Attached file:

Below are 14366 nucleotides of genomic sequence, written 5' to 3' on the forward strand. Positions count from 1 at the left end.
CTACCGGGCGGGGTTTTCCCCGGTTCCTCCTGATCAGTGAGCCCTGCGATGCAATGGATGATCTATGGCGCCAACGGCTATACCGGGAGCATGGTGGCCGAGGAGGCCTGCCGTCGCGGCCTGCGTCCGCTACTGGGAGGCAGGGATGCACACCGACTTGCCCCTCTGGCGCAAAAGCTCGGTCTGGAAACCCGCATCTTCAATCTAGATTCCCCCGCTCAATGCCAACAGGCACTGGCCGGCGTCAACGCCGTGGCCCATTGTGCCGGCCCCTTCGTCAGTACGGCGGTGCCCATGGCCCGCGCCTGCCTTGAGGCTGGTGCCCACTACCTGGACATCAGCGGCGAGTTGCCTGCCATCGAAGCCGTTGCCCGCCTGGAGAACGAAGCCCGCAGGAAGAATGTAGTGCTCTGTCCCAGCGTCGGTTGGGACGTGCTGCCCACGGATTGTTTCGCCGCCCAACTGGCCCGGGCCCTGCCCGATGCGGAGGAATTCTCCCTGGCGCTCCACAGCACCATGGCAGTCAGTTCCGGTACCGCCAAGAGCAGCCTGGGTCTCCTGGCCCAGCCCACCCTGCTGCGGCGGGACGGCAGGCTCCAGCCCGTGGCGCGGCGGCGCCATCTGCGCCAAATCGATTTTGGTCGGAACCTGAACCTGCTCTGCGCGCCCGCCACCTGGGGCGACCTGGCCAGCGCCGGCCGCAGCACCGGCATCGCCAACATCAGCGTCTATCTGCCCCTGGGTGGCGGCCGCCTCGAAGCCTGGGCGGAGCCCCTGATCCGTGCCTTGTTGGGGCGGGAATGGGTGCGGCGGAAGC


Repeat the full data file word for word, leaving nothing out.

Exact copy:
Below are 14366 nucleotides of genomic sequence, written 5' to 3' on the forward strand. Positions count from 1 at the left end.
CTACCGGGCGGGGTTTTCCCCGGTTCCTCCTGATCAGTGAGCCCTGCGATGCAATGGATGATCTATGGCGCCAACGGCTATACCGGGAGCATGGTGGCCGAGGAGGCCTGCCGTCGCGGCCTGCGTCCGCTACTGGGAGGCAGGGATGCACACCGACTTGCCCCTCTGGCGCAAAAGCTCGGTCTGGAAACCCGCATCTTCAATCTAGATTCCCCCGCTCAATGCCAACAGGCACTGGCCGGCGTCAACGCCGTGGCCCATTGTGCCGGCCCCTTCGTCAGTACGGCGGTGCCCATGGCCCGCGCCTGCCTTGAGGCTGGTGCCCACTACCTGGACATCAGCGGCGAGTTGCCTGCCATCGAAGCCGTTGCCCGCCTGGAGAACGAAGCCCGCAGGAAGAATGTAGTGCTCTGTCCCAGCGTCGGTTGGGACGTGCTGCCCACGGATTGTTTCGCCGCCCAACTGGCCCGGGCCCTGCCCGATGCGGAGGAATTCTCCCTGGCGCTCCACAGCACCATGGCAGTCAGTTCCGGTACCGCCAAGAGCAGCCTGGGTCTCCTGGCCCAGCCCACCCTGCTGCGGCGGGACGGCAGGCTCCAGCCCGTGGCGCGGCGGCGCCATCTGCGCCAAATCGATTTTGGTCGGAACCTGAACCTGCTCTGCGCGCCCGCCACCTGGGGCGACCTGGCCAGCGCCGGCCGCAGCACCGGCATCGCCAACATCAGCGTCTATCTGCCCCTGGGTGGCGGCCGCCTCGAAGCCTGGGCGGAGCCCCTGATCCGTGCCTTGTTGGGGCGGGAATGGGTGCGGCGGAAGC